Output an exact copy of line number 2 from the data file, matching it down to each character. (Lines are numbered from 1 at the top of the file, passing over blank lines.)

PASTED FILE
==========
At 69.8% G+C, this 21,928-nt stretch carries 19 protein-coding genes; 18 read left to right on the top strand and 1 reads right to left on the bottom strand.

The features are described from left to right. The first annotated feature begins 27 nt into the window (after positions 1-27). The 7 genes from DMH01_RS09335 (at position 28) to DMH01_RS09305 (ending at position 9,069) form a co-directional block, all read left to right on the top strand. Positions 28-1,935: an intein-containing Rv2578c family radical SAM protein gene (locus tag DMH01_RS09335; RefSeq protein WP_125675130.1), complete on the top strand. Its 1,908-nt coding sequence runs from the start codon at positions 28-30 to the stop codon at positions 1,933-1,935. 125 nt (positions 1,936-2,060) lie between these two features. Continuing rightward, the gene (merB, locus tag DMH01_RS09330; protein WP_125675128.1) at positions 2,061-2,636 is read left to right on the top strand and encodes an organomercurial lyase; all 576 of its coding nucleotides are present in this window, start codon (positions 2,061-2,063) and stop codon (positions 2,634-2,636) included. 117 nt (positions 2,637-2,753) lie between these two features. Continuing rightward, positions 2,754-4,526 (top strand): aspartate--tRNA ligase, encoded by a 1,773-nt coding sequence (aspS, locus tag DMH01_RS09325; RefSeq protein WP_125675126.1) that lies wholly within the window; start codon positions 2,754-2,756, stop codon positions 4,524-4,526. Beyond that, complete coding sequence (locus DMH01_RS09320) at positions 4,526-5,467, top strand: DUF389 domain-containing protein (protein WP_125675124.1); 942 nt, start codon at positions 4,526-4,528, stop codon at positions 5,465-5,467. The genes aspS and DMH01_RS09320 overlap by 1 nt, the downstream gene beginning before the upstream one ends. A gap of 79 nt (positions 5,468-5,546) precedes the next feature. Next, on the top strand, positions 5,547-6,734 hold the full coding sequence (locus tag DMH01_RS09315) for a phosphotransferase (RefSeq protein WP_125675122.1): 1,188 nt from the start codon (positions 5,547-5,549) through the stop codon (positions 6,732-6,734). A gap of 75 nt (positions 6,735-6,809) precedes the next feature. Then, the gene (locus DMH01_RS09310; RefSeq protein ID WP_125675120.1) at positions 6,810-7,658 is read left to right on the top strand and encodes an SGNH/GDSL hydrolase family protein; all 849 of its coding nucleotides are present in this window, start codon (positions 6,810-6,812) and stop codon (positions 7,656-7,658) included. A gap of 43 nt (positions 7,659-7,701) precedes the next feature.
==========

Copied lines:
The features are described from left to right. The first annotated feature begins 27 nt into the window (after positions 1-27). The 7 genes from DMH01_RS09335 (at position 28) to DMH01_RS09305 (ending at position 9,069) form a co-directional block, all read left to right on the top strand. Positions 28-1,935: an intein-containing Rv2578c family radical SAM protein gene (locus tag DMH01_RS09335; RefSeq protein WP_125675130.1), complete on the top strand. Its 1,908-nt coding sequence runs from the start codon at positions 28-30 to the stop codon at positions 1,933-1,935. 125 nt (positions 1,936-2,060) lie between these two features. Continuing rightward, the gene (merB, locus tag DMH01_RS09330; protein WP_125675128.1) at positions 2,061-2,636 is read left to right on the top strand and encodes an organomercurial lyase; all 576 of its coding nucleotides are present in this window, start codon (positions 2,061-2,063) and stop codon (positions 2,634-2,636) included. 117 nt (positions 2,637-2,753) lie between these two features. Continuing rightward, positions 2,754-4,526 (top strand): aspartate--tRNA ligase, encoded by a 1,773-nt coding sequence (aspS, locus tag DMH01_RS09325; RefSeq protein WP_125675126.1) that lies wholly within the window; start codon positions 2,754-2,756, stop codon positions 4,524-4,526. Beyond that, complete coding sequence (locus DMH01_RS09320) at positions 4,526-5,467, top strand: DUF389 domain-containing protein (protein WP_125675124.1); 942 nt, start codon at positions 4,526-4,528, stop codon at positions 5,465-5,467. The genes aspS and DMH01_RS09320 overlap by 1 nt, the downstream gene beginning before the upstream one ends. A gap of 79 nt (positions 5,468-5,546) precedes the next feature. Next, on the top strand, positions 5,547-6,734 hold the full coding sequence (locus tag DMH01_RS09315) for a phosphotransferase (RefSeq protein WP_125675122.1): 1,188 nt from the start codon (positions 5,547-5,549) through the stop codon (positions 6,732-6,734). A gap of 75 nt (positions 6,735-6,809) precedes the next feature. Then, the gene (locus DMH01_RS09310; RefSeq protein ID WP_125675120.1) at positions 6,810-7,658 is read left to right on the top strand and encodes an SGNH/GDSL hydrolase family protein; all 849 of its coding nucleotides are present in this window, start codon (positions 6,810-6,812) and stop codon (positions 7,656-7,658) included. A gap of 43 nt (positions 7,659-7,701) precedes the next feature.